Wilma Rudolph was born in 1940. The 20th of 22 children, she arrived prematurely, weighing only four and a half pounds. Many people in her small town in Tennessee didn’t think such a tiny baby would live to see her first birthday, especially in a home with no electricity or running water. But Wilma surprised them all. As soon as she could walk, she was running and jumping.
Still, Wilma remained small and was often sick. By the time she was 5, she’d become ill with scarlet fever and polio. Back then, there was no vaccine for polio. Children with the disease often died. Wilma survived, but her left leg was twisted, and she couldn’t walk. She got around by hopping on her right leg. “My doctors told me I would never walk again,” she said. “My mother told me I would. I believed my mother.” Every week, Wilma and her mother or aunt traveled 100 miles round-trip to the closest hospital that treated Black people, so Wilma could receive treatment for her leg.
At home, Wilma did exercises every day. She felt lonely and left out. Her leg often ached, but the pain wasn’t as bad as watching her brothers and sisters go to school without her. She was determined to get stronger, so she started wearing a heavy steel brace. She hated the constant reminder that something was wrong with her, but the brace meant she could walk—and that meant she could finally go to school.
After several years of treatment, Wilma once again surprised everyone by taking off the brace and walking by herself. She had been diligently practicing with the goal of one day being able to run, jump, and play games like everyone else. And eventually, that’s exactly what she did.
Wilma loved playing basketball and running track and field. When she was 14, the women’s track coach from Tennessee State University saw her compete. He told Wilma, the girl once unable to walk, that she had the potential to become an outstanding runner.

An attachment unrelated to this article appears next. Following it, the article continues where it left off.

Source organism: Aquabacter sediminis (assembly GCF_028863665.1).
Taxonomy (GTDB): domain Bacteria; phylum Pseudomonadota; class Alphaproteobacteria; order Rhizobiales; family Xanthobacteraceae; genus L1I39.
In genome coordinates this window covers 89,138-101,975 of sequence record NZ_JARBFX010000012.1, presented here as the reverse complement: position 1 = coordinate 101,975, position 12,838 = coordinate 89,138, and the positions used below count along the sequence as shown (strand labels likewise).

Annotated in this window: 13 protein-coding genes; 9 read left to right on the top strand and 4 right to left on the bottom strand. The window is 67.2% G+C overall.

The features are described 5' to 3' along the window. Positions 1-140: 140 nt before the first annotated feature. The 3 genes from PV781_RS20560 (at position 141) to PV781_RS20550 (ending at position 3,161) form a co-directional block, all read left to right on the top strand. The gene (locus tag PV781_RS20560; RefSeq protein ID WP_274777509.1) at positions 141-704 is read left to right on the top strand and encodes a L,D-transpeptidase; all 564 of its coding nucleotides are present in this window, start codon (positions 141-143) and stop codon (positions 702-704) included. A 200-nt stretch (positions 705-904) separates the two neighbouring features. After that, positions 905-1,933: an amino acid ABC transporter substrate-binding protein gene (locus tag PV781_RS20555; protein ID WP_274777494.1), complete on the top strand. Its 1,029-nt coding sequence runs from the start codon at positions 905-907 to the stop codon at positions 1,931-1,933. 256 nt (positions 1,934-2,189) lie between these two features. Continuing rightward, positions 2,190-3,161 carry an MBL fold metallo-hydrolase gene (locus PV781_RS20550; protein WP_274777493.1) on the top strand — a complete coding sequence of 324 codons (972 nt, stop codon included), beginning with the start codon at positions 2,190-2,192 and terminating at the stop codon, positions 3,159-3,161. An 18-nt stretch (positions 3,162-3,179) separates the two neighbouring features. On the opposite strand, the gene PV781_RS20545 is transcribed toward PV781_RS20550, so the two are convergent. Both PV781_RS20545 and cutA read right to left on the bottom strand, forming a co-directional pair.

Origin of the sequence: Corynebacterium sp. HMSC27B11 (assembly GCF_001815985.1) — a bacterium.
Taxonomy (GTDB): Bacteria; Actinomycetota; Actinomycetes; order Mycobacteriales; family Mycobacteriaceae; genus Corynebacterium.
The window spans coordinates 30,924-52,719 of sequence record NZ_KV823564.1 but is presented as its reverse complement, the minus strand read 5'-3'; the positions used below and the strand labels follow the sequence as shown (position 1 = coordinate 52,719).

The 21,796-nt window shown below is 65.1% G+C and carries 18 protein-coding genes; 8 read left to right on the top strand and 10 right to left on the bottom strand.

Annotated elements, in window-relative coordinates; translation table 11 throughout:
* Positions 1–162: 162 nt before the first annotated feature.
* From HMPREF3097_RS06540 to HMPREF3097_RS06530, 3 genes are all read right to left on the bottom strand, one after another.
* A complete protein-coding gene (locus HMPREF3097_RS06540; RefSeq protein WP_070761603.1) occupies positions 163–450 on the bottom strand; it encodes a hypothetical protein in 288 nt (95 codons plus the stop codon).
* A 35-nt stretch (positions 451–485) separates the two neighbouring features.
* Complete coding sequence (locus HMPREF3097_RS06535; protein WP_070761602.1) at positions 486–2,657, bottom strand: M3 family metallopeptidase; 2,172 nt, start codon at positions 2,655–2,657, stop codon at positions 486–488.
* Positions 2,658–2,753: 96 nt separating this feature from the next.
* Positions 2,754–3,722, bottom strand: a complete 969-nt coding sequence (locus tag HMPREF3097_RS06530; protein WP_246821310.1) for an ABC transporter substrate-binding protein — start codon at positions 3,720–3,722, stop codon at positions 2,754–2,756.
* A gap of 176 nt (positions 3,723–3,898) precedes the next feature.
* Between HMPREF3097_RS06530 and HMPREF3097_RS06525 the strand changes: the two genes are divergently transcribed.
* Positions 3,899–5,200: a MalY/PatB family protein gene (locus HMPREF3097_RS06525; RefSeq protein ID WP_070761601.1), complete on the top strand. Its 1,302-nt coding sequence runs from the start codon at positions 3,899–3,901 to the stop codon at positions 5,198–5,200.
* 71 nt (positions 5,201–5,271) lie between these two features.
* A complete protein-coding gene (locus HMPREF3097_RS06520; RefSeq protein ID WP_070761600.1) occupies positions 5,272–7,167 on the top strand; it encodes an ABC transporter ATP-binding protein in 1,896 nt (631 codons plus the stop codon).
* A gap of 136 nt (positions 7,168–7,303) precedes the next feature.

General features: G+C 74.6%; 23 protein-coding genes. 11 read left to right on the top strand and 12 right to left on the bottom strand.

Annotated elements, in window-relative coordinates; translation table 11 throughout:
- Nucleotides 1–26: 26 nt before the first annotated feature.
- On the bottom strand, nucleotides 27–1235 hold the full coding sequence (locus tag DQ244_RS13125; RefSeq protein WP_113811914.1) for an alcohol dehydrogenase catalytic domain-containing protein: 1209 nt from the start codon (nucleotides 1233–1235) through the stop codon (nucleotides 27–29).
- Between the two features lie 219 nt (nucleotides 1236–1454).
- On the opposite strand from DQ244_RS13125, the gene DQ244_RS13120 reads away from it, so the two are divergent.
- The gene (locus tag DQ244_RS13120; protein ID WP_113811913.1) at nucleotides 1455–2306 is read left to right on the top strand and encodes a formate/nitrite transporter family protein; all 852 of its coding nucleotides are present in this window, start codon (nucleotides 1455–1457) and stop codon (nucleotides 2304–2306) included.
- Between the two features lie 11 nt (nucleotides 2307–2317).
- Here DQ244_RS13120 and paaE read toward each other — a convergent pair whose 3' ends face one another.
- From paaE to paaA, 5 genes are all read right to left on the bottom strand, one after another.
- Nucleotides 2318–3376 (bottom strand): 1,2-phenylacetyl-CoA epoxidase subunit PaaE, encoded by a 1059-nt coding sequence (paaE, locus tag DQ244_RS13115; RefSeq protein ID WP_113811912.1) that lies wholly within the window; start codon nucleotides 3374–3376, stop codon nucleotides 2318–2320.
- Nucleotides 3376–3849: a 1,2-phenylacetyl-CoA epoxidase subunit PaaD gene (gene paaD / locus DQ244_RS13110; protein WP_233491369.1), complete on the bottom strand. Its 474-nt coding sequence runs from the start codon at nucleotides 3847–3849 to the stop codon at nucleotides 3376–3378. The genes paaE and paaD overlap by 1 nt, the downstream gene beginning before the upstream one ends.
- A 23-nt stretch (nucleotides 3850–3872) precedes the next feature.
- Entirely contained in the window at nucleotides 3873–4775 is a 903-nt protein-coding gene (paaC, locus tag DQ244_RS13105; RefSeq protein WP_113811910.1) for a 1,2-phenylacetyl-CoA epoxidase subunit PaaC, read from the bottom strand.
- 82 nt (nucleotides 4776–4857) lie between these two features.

Run the World
Wilma qualified for the 1956 Summer Olympics in Melbourne, Australia. At 16, she was the youngest member of the track-and-field team. She won bronze in the 400-meter relay. Four years later, she entered the 1960 Olympics, in Rome, Italy. She became the first American woman to win three gold medals in one Olympics. These Games were the first to be broadcast on TV in North America, making Wilma a worldwide sensation. People said she was the fastest woman in the world.
When Wilma got home to Tennessee, her city wanted to hold a segregated celebration in her honor. Wilma said she’d refuse to attend. So her parade and banquet were the first integrated events in Clarksville, Tennessee.
Wilma went to Tennessee State University. Now its indoor track and dormitory are named for her.
Wilma had a few nicknames: Her high school basketball coach called her Skeeter, like a mosquito. After the 1960 Olympics, newspapers called her the Black Pearl and the Black Gazelle.
After retiring, in 1962, Wilma became a track coach, a goodwill ambassador to French West Africa, and an activist for civil and women’s rights.
Wilma published an autobiography in 1977.
In the 1980s, she was inducted into the U.S. Olympic Hall of Fame, and she established the Wilma Rudolph Foundation, which supports young athletes.